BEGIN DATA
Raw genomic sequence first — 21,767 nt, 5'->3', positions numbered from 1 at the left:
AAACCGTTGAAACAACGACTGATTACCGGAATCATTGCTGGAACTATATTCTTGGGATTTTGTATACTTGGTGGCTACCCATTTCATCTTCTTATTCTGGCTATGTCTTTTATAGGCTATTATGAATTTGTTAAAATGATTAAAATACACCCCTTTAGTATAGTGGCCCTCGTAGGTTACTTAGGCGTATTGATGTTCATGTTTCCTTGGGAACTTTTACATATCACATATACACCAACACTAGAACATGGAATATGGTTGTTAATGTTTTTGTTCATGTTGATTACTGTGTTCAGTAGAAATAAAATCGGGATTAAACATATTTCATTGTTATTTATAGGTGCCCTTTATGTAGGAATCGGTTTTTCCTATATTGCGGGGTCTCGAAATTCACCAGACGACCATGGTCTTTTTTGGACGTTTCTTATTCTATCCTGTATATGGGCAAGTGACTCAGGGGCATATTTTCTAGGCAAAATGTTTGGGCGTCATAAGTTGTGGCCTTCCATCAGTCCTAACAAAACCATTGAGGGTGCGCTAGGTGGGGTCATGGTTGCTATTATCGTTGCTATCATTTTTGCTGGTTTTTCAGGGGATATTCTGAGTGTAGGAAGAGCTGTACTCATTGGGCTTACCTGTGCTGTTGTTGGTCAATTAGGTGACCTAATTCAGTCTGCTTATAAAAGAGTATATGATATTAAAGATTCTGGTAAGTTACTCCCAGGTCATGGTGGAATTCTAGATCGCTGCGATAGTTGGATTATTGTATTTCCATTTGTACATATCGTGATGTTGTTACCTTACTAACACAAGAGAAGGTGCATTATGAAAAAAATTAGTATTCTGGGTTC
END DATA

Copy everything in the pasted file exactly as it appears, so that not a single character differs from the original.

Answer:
Raw genomic sequence first — 21,767 nt, 5'->3', positions numbered from 1 at the left:
AAACCGTTGAAACAACGACTGATTACCGGAATCATTGCTGGAACTATATTCTTGGGATTTTGTATACTTGGTGGCTACCCATTTCATCTTCTTATTCTGGCTATGTCTTTTATAGGCTATTATGAATTTGTTAAAATGATTAAAATACACCCCTTTAGTATAGTGGCCCTCGTAGGTTACTTAGGCGTATTGATGTTCATGTTTCCTTGGGAACTTTTACATATCACATATACACCAACACTAGAACATGGAATATGGTTGTTAATGTTTTTGTTCATGTTGATTACTGTGTTCAGTAGAAATAAAATCGGGATTAAACATATTTCATTGTTATTTATAGGTGCCCTTTATGTAGGAATCGGTTTTTCCTATATTGCGGGGTCTCGAAATTCACCAGACGACCATGGTCTTTTTTGGACGTTTCTTATTCTATCCTGTATATGGGCAAGTGACTCAGGGGCATATTTTCTAGGCAAAATGTTTGGGCGTCATAAGTTGTGGCCTTCCATCAGTCCTAACAAAACCATTGAGGGTGCGCTAGGTGGGGTCATGGTTGCTATTATCGTTGCTATCATTTTTGCTGGTTTTTCAGGGGATATTCTGAGTGTAGGAAGAGCTGTACTCATTGGGCTTACCTGTGCTGTTGTTGGTCAATTAGGTGACCTAATTCAGTCTGCTTATAAAAGAGTATATGATATTAAAGATTCTGGTAAGTTACTCCCAGGTCATGGTGGAATTCTAGATCGCTGCGATAGTTGGATTATTGTATTTCCATTTGTACATATCGTGATGTTGTTACCTTACTAACACAAGAGAAGGTGCATTATGAAAAAAATTAGTATTCTGGGTTC